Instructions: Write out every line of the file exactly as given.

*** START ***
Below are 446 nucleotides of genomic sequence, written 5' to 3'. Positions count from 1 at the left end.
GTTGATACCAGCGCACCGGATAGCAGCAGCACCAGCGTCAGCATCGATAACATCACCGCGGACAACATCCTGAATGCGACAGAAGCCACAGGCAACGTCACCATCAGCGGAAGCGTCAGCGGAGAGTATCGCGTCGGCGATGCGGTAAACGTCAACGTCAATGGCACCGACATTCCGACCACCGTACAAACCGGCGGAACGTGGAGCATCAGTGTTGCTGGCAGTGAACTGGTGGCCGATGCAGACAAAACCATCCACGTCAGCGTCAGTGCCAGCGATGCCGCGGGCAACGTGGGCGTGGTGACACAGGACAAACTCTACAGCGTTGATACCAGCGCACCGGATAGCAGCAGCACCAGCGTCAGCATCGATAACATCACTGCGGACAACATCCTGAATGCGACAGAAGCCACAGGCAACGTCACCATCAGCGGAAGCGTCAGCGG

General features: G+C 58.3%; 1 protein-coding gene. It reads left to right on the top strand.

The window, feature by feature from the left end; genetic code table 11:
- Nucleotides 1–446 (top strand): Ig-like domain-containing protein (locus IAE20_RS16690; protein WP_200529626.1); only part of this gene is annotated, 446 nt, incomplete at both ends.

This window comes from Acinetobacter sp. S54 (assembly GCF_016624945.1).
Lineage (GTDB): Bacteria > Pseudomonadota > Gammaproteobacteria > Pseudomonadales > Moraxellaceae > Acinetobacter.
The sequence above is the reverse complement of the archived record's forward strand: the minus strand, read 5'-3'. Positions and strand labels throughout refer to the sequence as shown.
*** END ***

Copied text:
Below are 446 nucleotides of genomic sequence, written 5' to 3'. Positions count from 1 at the left end.
GTTGATACCAGCGCACCGGATAGCAGCAGCACCAGCGTCAGCATCGATAACATCACCGCGGACAACATCCTGAATGCGACAGAAGCCACAGGCAACGTCACCATCAGCGGAAGCGTCAGCGGAGAGTATCGCGTCGGCGATGCGGTAAACGTCAACGTCAATGGCACCGACATTCCGACCACCGTACAAACCGGCGGAACGTGGAGCATCAGTGTTGCTGGCAGTGAACTGGTGGCCGATGCAGACAAAACCATCCACGTCAGCGTCAGTGCCAGCGATGCCGCGGGCAACGTGGGCGTGGTGACACAGGACAAACTCTACAGCGTTGATACCAGCGCACCGGATAGCAGCAGCACCAGCGTCAGCATCGATAACATCACTGCGGACAACATCCTGAATGCGACAGAAGCCACAGGCAACGTCACCATCAGCGGAAGCGTCAGCGG

General features: G+C 58.3%; 1 protein-coding gene. It reads left to right on the top strand.

The window, feature by feature from the left end; genetic code table 11:
- Nucleotides 1–446 (top strand): Ig-like domain-containing protein (locus IAE20_RS16690; protein WP_200529626.1); only part of this gene is annotated, 446 nt, incomplete at both ends.

This window comes from Acinetobacter sp. S54 (assembly GCF_016624945.1).
Lineage (GTDB): Bacteria > Pseudomonadota > Gammaproteobacteria > Pseudomonadales > Moraxellaceae > Acinetobacter.
The sequence above is the reverse complement of the archived record's forward strand: the minus strand, read 5'-3'. Positions and strand labels throughout refer to the sequence as shown.